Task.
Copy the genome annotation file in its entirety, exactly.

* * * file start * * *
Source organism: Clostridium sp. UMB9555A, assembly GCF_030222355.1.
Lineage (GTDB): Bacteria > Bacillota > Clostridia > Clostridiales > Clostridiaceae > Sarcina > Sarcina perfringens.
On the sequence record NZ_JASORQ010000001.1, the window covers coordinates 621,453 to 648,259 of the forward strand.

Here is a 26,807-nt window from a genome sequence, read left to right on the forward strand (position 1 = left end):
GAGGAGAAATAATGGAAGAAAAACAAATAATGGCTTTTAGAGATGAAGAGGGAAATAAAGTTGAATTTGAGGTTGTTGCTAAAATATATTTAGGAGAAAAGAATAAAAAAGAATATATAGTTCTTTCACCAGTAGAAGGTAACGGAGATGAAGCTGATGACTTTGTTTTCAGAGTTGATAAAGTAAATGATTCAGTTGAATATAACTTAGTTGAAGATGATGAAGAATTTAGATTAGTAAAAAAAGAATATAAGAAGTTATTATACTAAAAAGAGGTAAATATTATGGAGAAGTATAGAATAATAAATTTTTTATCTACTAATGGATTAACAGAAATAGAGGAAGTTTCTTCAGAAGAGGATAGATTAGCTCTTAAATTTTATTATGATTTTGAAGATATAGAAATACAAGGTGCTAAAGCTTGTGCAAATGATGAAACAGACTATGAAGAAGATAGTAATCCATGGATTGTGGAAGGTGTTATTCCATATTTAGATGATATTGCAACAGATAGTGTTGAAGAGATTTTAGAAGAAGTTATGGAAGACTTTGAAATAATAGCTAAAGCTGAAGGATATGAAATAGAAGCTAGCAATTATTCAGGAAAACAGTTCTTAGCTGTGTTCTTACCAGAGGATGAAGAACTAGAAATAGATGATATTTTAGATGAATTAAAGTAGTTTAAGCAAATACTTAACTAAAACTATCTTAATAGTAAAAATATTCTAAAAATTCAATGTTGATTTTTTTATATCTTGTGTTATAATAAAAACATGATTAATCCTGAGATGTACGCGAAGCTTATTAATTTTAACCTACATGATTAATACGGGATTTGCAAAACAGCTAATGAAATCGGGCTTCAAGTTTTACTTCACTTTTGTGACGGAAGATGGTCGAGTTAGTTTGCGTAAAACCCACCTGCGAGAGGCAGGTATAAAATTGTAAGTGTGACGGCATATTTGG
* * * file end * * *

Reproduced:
Source organism: Clostridium sp. UMB9555A, assembly GCF_030222355.1.
Lineage (GTDB): Bacteria > Bacillota > Clostridia > Clostridiales > Clostridiaceae > Sarcina > Sarcina perfringens.
On the sequence record NZ_JASORQ010000001.1, the window covers coordinates 621,453 to 648,259 of the forward strand.

Here is a 26,807-nt window from a genome sequence, read left to right on the forward strand (position 1 = left end):
GAGGAGAAATAATGGAAGAAAAACAAATAATGGCTTTTAGAGATGAAGAGGGAAATAAAGTTGAATTTGAGGTTGTTGCTAAAATATATTTAGGAGAAAAGAATAAAAAAGAATATATAGTTCTTTCACCAGTAGAAGGTAACGGAGATGAAGCTGATGACTTTGTTTTCAGAGTTGATAAAGTAAATGATTCAGTTGAATATAACTTAGTTGAAGATGATGAAGAATTTAGATTAGTAAAAAAAGAATATAAGAAGTTATTATACTAAAAAGAGGTAAATATTATGGAGAAGTATAGAATAATAAATTTTTTATCTACTAATGGATTAACAGAAATAGAGGAAGTTTCTTCAGAAGAGGATAGATTAGCTCTTAAATTTTATTATGATTTTGAAGATATAGAAATACAAGGTGCTAAAGCTTGTGCAAATGATGAAACAGACTATGAAGAAGATAGTAATCCATGGATTGTGGAAGGTGTTATTCCATATTTAGATGATATTGCAACAGATAGTGTTGAAGAGATTTTAGAAGAAGTTATGGAAGACTTTGAAATAATAGCTAAAGCTGAAGGATATGAAATAGAAGCTAGCAATTATTCAGGAAAACAGTTCTTAGCTGTGTTCTTACCAGAGGATGAAGAACTAGAAATAGATGATATTTTAGATGAATTAAAGTAGTTTAAGCAAATACTTAACTAAAACTATCTTAATAGTAAAAATATTCTAAAAATTCAATGTTGATTTTTTTATATCTTGTGTTATAATAAAAACATGATTAATCCTGAGATGTACGCGAAGCTTATTAATTTTAACCTACATGATTAATACGGGATTTGCAAAACAGCTAATGAAATCGGGCTTCAAGTTTTACTTCACTTTTGTGACGGAAGATGGTCGAGTTAGTTTGCGTAAAACCCACCTGCGAGAGGCAGGTATAAAATTGTAAGTGTGACGGCATATTTGG